The first St Paul’s School observatory was constructed in 1930 and was located in the field next to the Red Barn. It was used primarily by Lower School science classes and students interested in astronomy.
The October 22, 1930 edition of the Horae Scholasticae includes this information about the Observatory:
The Observatory given by Mrs. Edward Isham in memory of her son, Edward Pierpont Isham (1917-1921), has been completed. This gift has added a new and practical activity to our school life. Not only does it fulfill a long-felt need of the Astronomy department, but it provides interest to the many others who will wish to make use of it. . .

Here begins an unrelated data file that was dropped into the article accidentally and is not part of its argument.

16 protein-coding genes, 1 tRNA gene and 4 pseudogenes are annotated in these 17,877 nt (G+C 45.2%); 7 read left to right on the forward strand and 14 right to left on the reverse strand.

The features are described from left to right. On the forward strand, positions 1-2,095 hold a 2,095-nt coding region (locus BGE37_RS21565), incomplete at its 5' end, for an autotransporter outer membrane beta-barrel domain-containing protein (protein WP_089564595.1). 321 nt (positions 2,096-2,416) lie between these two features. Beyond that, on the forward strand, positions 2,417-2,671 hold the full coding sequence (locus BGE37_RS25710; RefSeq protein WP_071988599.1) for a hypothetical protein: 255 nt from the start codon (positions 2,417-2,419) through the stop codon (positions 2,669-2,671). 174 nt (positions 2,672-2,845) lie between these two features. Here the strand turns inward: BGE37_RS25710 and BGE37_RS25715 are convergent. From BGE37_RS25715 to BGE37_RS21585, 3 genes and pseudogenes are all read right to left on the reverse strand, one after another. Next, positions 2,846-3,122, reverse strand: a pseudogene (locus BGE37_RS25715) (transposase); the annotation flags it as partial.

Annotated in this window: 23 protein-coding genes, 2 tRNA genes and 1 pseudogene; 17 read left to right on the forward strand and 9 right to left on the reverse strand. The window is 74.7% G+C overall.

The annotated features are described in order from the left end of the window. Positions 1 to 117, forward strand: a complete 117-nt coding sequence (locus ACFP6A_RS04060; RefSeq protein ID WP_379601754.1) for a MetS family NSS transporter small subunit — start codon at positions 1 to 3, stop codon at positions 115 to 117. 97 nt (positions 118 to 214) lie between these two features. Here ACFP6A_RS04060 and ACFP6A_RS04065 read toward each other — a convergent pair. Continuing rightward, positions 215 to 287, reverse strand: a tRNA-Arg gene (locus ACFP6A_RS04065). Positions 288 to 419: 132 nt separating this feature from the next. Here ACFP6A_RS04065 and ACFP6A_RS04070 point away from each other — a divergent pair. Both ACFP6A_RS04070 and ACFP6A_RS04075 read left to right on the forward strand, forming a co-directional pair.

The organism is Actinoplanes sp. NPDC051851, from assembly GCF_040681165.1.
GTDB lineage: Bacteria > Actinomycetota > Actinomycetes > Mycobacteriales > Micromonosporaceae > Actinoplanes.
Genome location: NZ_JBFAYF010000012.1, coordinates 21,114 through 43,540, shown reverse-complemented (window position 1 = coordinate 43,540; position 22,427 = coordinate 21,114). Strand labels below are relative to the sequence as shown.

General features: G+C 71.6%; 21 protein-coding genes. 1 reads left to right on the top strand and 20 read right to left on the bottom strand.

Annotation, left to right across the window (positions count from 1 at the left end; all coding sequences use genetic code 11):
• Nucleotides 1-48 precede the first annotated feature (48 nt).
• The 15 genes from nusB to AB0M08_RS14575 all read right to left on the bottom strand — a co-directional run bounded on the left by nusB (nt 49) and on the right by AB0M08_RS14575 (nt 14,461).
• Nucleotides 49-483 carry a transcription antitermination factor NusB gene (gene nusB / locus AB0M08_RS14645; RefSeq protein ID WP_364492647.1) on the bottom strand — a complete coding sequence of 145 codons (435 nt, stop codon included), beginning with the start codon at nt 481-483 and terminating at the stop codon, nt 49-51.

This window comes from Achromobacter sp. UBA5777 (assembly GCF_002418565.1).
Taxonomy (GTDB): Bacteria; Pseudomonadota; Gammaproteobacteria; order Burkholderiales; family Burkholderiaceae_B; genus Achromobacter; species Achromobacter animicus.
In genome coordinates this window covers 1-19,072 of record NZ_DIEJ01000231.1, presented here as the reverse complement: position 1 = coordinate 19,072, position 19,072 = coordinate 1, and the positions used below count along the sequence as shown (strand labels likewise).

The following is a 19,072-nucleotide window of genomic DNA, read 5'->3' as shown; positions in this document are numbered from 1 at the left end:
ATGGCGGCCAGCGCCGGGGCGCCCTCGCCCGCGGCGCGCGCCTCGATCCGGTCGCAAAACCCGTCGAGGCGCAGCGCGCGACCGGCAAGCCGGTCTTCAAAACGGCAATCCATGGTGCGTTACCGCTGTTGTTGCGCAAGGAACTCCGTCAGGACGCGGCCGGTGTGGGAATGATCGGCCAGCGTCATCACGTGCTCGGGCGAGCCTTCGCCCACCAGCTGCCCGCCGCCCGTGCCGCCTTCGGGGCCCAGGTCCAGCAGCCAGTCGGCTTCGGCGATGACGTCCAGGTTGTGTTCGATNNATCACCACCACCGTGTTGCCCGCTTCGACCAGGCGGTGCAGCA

The site of the observatory was chosen by Professor Campbell of the Harvard Observatory staff. The telescope is mounted equatorially and is free to turn parallel to the celestial equator around the polar axis. The position of the star is determined by the settings of two graduated circles: the hour and the declination. A small electric motor is used to keep the telescope fixed on a given star as it moves through the heavens.
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Persons: Isham, Edward Pierpont
Form Year: 1921
Rectorship: 1911-1938: Fourth Rector Drury Years
This item is part of: The Drury Albums
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"Observatory." St. Paul's School. Ohrstrom Library Digital Archives. Web. 28 Mar. 2017.